This trip to Florence, as my entire life seems to have been, has not been as I expected. However, as my life has been, my trip has been filled with changes–some challenging, many surprising and gratifying. As I have relayed in earlier posts, my first week of this trip was unexpectedly filled with time great times spent amongst new and old friends. My high school era American friends left a week ago today. Then my Florentine/American friends, Gary and Margaret, left this past Friday.
This is Gary, Margaret and me at one of our favorite aperitivo meeting places.
So, I have been alone much more in my second week here. I still meet and talk with people every day, and my italian is improving. I have had the time to take some of the day trips as I was hoping to. It is so easy to take the train here. If only we had trains like this in the U.S. My first solo day journey was to Arezzo. I have been studying renaissance frescoes and there are some amazing frescoes in a small cathedral in Arezzo. It is off-season here, and also, this is not a place that attracts tourist groups. La Basilica di San Francesco was so peaceful and quiet. Only a few other people were there. I cannot tell you how touching and emotional it is to see beautiful art in peace and relative solitude.
The main frescoes are those of Piero della Francesca painted in about 1458-1466. They tell the tale of the Legend of the True Cross, which is an interesting Christian legend. The very basic story is that the tree that became the wood that created the cross upon which Christ was crucified was planted by the son of Adam. The Queen of Sheba informed Solomon that the Saviour would be crucified on the wood of this tree. They apparently cut down the tree and buried it in hopes of changing that fate. The legend goes on from there, and we all know that their hopes of changing that fate did not come to fruition. It is a non-biblical and very mystical Christian legend.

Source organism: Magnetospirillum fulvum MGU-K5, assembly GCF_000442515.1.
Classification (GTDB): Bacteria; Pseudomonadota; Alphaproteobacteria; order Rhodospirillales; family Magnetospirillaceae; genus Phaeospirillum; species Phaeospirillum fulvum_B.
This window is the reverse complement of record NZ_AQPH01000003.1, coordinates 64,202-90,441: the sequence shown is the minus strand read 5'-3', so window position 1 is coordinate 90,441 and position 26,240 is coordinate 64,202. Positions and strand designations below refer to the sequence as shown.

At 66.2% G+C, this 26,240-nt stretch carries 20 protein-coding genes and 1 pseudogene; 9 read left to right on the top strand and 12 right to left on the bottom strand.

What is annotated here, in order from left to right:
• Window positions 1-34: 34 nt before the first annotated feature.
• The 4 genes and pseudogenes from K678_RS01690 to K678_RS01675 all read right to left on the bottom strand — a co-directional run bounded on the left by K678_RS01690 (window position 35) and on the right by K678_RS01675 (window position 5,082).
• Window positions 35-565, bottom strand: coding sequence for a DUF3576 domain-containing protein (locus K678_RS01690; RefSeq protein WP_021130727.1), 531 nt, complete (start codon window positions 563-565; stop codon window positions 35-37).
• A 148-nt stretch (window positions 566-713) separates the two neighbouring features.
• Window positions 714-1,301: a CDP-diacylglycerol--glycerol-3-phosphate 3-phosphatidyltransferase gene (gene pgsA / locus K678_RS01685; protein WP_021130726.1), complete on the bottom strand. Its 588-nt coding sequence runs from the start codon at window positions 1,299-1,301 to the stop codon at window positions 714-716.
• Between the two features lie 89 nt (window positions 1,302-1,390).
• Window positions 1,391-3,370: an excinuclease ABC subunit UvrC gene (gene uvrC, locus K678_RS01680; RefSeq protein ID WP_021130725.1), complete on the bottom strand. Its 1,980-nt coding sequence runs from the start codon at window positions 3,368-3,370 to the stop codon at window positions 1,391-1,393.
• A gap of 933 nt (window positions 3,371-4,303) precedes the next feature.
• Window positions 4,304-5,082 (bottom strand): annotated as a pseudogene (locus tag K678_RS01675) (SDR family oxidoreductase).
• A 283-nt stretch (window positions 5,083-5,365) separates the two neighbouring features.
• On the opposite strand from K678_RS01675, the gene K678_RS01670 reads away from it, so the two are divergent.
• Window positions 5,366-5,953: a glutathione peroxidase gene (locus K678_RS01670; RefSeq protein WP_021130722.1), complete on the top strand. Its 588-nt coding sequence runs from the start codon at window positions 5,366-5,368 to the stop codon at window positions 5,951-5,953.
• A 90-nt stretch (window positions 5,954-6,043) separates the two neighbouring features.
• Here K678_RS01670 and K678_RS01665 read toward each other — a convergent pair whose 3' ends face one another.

Even in my days here alone in Florence, they are never truly alone. I know the lady at the little fruit and vegetable stand that I stop in every few days. I know the beautiful bartender at my favourite little wine bar by the Duomo. I know the owner of the bar that is a favourite hangout of my dear friend, Angelo. I know a handful of other locals enough to say “Buon Giorno!” I am even starting to know the man who works in the little lighting shop near my apartment. He always wears red shoes and his blonde cocker spaniel is always by his side wearing a matching red scarf around his neck. I do not have any photos of the two of them yet, but I promise to try!
When I talk with people here, they allow me to imagine that I could live here. It is so simply stated. “Why do you not live here?”. That question for me is similar to the question that I always was asked back in my Austin networking days. The dreaded “What is your passion?” question. Only this ever-repeated question is not dreaded–it is welcomed. It seems so simple, the way that they ask it. I have no delusions about that. Moving here would be no simple matter. It is a long-shot, and a long road. This evening. I met a young man from Athens, who now lives in Amsterdam. He has never been to Florence before. He had this amazing understanding of the Renaissance period, though. Florence is the birthplace of the Renaissance and there simply is no other place on earth which can make that claim. The young man who I met from Athens understood this deeply, and understood what that means –something which I already understood so thoroughly, but somehow, hearing it and the passion in his voice about it reinforced my awe for this beautiful city.